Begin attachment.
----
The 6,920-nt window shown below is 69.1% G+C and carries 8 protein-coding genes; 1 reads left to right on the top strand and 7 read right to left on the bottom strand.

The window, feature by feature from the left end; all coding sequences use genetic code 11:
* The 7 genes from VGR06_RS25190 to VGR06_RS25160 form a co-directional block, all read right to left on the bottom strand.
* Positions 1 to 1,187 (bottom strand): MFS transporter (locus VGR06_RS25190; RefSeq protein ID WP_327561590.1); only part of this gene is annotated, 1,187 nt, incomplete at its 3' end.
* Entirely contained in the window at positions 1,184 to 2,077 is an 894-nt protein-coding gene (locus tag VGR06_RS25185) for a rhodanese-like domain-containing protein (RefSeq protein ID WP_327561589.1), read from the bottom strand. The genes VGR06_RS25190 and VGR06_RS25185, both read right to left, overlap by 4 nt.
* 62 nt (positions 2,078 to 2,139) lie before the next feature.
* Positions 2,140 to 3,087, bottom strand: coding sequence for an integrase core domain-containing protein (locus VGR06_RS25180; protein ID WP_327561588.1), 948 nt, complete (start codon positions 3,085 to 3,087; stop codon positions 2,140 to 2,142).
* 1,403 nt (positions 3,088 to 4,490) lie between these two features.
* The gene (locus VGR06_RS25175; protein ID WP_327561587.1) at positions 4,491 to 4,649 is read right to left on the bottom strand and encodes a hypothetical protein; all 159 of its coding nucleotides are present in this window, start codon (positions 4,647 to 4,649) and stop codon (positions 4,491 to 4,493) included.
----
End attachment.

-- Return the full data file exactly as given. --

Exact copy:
The 6,920-nt window shown below is 69.1% G+C and carries 8 protein-coding genes; 1 reads left to right on the top strand and 7 read right to left on the bottom strand.

The window, feature by feature from the left end; all coding sequences use genetic code 11:
* The 7 genes from VGR06_RS25190 to VGR06_RS25160 form a co-directional block, all read right to left on the bottom strand.
* Positions 1 to 1,187 (bottom strand): MFS transporter (locus VGR06_RS25190; RefSeq protein ID WP_327561590.1); only part of this gene is annotated, 1,187 nt, incomplete at its 3' end.
* Entirely contained in the window at positions 1,184 to 2,077 is an 894-nt protein-coding gene (locus tag VGR06_RS25185) for a rhodanese-like domain-containing protein (RefSeq protein ID WP_327561589.1), read from the bottom strand. The genes VGR06_RS25190 and VGR06_RS25185, both read right to left, overlap by 4 nt.
* 62 nt (positions 2,078 to 2,139) lie before the next feature.
* Positions 2,140 to 3,087, bottom strand: coding sequence for an integrase core domain-containing protein (locus VGR06_RS25180; protein ID WP_327561588.1), 948 nt, complete (start codon positions 3,085 to 3,087; stop codon positions 2,140 to 2,142).
* 1,403 nt (positions 3,088 to 4,490) lie between these two features.
* The gene (locus VGR06_RS25175; protein ID WP_327561587.1) at positions 4,491 to 4,649 is read right to left on the bottom strand and encodes a hypothetical protein; all 159 of its coding nucleotides are present in this window, start codon (positions 4,647 to 4,649) and stop codon (positions 4,491 to 4,493) included.